Among the problems he hopes to address include preventing housing discrimination based on a person’s income source, examining more closely the use of tax increase funding, and finding ways to innovative solutions to the city’s blocked recycling program. He said he would also try to create an education-focused council committee, upgrade technology at city hall and push for more regional collaboration.
“I’m ready to make room at the table for some of the veteran voices that we have, and for some of the new voices,” Griffin said. “I am the person who can bring this city together by bringing this council together. We will serve with one independent voice that is as powerful – if not more powerful – than any other [other] branch of city government.
McCormack said his donations are not directly related to his running for president.
“Frankly, it’s not political – it’s that these are great people on the board, and I want to see them come back because I saw what they did,” McCormack said.
McCormack’s donations to current members have been more limited than Griffin’s. According to his latest unaudited campaign fundraising report, McCormack donated to Joe Jones of Ward 1, Jasmine Santana of Ward 14, Brian Kazy of Ward 16, and Charles Slife of Ward 17. Kazy faces no opposition on the this year’s poll, while the others do. Donations range from $ 250 to $ 3,000.
Notably, McCormack also awarded $ 250 each to two non-board candidates. One is Kate Warren, who is running against Kris Harsh for Kelley’s soon vacant seat in Ward 13. The second is Richard Starr, who has won Democratic Party approval in his attempt to oust the ward councilor from the ward. 5, Delores Gray, from his seat.
The Council has historically tended to be an island body, where incumbents generally support their incumbent colleagues – so McCormack’s contributions to non-Council members are a remarkable move.
When asked why he broke with this traditional mindset, McCormack said cleveland.com that he sees Warren as “a really exciting young progressive candidate” and that the board needs more female representatives. And he sees Starr as a “hard working young guy” who “has been brought into the community, working directly with families and children.”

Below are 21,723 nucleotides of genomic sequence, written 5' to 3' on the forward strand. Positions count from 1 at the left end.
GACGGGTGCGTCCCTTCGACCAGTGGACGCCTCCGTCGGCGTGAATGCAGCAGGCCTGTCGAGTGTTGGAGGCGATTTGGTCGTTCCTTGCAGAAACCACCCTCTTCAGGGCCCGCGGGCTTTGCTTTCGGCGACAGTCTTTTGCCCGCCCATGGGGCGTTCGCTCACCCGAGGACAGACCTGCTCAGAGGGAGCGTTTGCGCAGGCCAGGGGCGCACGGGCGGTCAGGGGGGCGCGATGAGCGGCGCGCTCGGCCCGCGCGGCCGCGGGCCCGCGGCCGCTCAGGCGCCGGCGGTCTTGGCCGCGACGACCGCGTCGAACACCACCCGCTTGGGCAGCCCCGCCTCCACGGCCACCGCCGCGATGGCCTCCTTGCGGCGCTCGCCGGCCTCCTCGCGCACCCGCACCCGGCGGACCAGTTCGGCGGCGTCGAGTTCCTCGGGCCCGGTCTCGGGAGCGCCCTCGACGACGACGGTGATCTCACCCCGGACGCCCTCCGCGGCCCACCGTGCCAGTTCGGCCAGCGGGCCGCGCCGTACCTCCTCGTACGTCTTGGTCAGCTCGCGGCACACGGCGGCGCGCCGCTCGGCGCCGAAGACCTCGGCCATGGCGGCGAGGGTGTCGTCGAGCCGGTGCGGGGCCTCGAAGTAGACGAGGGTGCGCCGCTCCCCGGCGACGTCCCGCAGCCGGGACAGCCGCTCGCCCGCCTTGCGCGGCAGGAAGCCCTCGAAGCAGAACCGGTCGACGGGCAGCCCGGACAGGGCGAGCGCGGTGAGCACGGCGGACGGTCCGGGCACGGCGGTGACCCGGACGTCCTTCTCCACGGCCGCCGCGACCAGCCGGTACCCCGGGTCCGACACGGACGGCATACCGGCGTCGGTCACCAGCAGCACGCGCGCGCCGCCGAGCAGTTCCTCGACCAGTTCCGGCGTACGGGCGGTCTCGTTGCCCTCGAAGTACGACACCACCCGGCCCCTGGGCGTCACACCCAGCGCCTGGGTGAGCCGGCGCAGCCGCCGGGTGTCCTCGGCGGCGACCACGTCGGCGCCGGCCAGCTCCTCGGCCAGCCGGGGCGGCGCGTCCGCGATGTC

McCormack had up to $ 40,000 in his campaign account during the last few months of the summer, with about $ 25,000 on hand in early September, according to his latest unaudited report.
McCormack’s leadership goals
While McCormack drew a line between his giving and running for president, he acknowledged that he would need like-minded colleagues on the board if the organization is to implement the “holistic” reforms he would support. as chairman of the board.
“The council should be a fully functioning and equal branch of government that directs community matters, holds city administration accountable and supports its members. And unfortunately, many of us over the years have said that leadership has not reached that mark, ”he said.
McCormack said he wanted the council to strengthen its oversight role, provide more information about the city’s budget and “do a better job of making policy.” He said initiatives such as reforming the West Side market, adding public commentary to council meetings and its comprehensive, green ordinance on the streets have not received sufficient support from council leaders. , despite their popularity among members.
“It’s not just about a new figurehead,” McCormack said. “It’s about how we structure Council staff, how we support members, how we make sure that we actually move policy forward to make the city a better place to live and how we [establish] a robust surveillance system that is ready to go when the new mayor takes office. “